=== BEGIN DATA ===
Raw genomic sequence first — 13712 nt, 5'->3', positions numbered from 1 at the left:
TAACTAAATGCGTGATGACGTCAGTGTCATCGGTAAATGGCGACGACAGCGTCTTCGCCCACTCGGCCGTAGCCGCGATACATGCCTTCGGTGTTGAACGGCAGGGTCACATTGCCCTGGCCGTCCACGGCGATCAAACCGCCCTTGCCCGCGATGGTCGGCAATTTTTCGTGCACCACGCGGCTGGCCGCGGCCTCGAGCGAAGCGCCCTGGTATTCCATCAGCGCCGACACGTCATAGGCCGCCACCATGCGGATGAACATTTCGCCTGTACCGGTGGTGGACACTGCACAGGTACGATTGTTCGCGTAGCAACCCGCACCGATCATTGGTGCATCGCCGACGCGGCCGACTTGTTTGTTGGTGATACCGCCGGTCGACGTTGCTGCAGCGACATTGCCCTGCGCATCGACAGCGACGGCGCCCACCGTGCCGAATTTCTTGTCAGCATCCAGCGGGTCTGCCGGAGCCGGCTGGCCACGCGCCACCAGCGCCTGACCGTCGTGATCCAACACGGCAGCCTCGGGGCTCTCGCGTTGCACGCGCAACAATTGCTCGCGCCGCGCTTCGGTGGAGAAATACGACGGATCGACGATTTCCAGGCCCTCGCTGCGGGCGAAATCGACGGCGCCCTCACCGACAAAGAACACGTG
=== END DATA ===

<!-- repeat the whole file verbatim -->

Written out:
Raw genomic sequence first — 13712 nt, 5'->3', positions numbered from 1 at the left:
TAACTAAATGCGTGATGACGTCAGTGTCATCGGTAAATGGCGACGACAGCGTCTTCGCCCACTCGGCCGTAGCCGCGATACATGCCTTCGGTGTTGAACGGCAGGGTCACATTGCCCTGGCCGTCCACGGCGATCAAACCGCCCTTGCCCGCGATGGTCGGCAATTTTTCGTGCACCACGCGGCTGGCCGCGGCCTCGAGCGAAGCGCCCTGGTATTCCATCAGCGCCGACACGTCATAGGCCGCCACCATGCGGATGAACATTTCGCCTGTACCGGTGGTGGACACTGCACAGGTACGATTGTTCGCGTAGCAACCCGCACCGATCATTGGTGCATCGCCGACGCGGCCGACTTGTTTGTTGGTGATACCGCCGGTCGACGTTGCTGCAGCGACATTGCCCTGCGCATCGACAGCGACGGCGCCCACCGTGCCGAATTTCTTGTCAGCATCCAGCGGGTCTGCCGGAGCCGGCTGGCCACGCGCCACCAGCGCCTGACCGTCGTGATCCAACACGGCAGCCTCGGGGCTCTCGCGTTGCACGCGCAACAATTGCTCGCGCCGCGCTTCGGTGGAGAAATACGACGGATCGACGATTTCCAGGCCCTCGCTGCGGGCGAAATCGACGGCGCCCTCACCGACAAAGAACACGTG